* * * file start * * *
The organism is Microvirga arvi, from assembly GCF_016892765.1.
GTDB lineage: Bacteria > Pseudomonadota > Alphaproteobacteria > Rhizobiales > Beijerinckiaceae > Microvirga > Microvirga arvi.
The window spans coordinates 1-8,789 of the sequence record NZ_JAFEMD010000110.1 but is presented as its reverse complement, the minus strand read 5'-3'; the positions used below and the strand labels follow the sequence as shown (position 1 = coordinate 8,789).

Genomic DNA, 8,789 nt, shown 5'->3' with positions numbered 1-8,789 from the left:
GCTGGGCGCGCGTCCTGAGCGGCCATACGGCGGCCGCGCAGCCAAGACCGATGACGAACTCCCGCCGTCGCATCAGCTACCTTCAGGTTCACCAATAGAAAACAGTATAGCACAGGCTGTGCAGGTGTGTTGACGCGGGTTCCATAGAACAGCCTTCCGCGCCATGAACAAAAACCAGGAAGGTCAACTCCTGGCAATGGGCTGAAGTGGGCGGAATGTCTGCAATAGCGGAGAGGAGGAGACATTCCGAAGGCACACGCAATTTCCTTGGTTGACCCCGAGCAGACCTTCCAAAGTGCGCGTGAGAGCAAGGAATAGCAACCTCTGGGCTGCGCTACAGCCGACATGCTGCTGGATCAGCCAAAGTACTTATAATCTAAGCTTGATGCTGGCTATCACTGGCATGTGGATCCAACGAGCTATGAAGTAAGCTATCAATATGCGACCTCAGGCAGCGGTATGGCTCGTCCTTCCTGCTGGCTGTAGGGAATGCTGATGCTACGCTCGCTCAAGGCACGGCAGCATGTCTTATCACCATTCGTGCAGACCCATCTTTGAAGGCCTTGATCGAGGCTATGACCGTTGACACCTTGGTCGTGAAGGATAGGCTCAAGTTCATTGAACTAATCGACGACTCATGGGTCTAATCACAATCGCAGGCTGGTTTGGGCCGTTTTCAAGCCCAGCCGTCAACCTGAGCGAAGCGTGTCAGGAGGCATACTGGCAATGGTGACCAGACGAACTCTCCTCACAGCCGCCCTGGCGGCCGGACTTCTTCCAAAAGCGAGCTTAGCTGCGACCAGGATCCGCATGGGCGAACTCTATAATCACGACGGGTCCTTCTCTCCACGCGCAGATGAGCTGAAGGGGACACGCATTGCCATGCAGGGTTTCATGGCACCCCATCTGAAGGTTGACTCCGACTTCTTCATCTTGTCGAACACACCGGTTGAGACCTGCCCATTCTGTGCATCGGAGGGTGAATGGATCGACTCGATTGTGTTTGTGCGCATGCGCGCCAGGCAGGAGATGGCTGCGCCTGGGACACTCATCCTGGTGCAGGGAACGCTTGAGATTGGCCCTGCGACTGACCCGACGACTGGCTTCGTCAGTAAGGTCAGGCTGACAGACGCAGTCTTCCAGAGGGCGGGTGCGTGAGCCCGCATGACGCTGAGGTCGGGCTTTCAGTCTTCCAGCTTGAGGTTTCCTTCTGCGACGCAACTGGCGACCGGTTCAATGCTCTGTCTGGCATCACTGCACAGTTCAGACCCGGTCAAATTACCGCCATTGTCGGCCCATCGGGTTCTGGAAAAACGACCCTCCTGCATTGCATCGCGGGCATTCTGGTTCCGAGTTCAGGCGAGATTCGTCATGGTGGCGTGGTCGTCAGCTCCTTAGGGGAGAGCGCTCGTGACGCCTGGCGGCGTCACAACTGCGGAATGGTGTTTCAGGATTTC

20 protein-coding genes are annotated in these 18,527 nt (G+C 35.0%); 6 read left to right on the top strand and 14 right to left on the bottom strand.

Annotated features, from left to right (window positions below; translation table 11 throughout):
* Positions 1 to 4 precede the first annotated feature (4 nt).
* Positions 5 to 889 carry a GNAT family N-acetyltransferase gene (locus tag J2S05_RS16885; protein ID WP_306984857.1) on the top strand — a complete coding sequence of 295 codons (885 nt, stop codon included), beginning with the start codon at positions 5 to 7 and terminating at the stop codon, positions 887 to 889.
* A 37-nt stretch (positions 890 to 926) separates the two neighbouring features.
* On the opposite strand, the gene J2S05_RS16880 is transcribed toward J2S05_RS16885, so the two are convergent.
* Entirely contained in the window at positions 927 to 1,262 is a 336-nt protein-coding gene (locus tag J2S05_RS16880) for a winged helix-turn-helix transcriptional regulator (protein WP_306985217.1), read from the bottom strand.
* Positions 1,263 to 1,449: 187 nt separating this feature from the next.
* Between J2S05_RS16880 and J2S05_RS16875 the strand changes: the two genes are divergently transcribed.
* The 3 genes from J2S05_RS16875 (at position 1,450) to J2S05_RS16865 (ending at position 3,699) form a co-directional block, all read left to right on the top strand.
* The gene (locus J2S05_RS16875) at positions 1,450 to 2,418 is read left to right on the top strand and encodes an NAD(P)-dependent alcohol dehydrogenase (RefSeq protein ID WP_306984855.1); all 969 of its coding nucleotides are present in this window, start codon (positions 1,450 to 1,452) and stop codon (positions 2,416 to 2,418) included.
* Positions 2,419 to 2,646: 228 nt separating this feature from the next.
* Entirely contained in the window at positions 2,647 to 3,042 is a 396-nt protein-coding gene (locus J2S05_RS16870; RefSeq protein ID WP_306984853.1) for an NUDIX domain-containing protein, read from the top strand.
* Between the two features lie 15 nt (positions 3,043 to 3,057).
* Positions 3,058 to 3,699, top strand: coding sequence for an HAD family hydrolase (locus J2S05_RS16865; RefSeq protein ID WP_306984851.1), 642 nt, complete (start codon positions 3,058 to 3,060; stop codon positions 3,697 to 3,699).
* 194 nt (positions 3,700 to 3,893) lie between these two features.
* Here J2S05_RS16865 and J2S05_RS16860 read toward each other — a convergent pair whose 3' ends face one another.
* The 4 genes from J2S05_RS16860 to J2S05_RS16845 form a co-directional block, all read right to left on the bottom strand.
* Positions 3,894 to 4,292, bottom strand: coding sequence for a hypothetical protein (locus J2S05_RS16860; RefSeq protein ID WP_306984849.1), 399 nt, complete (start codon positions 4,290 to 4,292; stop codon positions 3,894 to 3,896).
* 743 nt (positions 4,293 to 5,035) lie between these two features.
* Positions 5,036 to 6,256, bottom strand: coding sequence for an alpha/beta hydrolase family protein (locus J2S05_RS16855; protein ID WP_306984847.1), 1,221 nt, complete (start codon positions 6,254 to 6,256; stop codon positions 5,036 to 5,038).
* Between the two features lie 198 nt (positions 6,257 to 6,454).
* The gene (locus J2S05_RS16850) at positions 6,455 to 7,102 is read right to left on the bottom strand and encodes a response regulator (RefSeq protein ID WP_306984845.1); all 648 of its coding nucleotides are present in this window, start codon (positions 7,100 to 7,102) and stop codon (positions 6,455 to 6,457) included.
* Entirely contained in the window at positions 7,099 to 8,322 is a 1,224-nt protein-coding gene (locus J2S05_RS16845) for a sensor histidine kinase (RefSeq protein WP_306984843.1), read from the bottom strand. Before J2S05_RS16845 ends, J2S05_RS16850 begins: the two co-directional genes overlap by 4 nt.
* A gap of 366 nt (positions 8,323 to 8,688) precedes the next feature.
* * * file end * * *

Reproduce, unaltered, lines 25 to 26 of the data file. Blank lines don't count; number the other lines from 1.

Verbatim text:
* 743 nt (positions 4,293 to 5,035) lie between these two features.
* Positions 5,036 to 6,256, bottom strand: coding sequence for an alpha/beta hydrolase family protein (locus J2S05_RS16855; protein ID WP_306984847.1), 1,221 nt, complete (start codon positions 6,254 to 6,256; stop codon positions 5,036 to 5,038).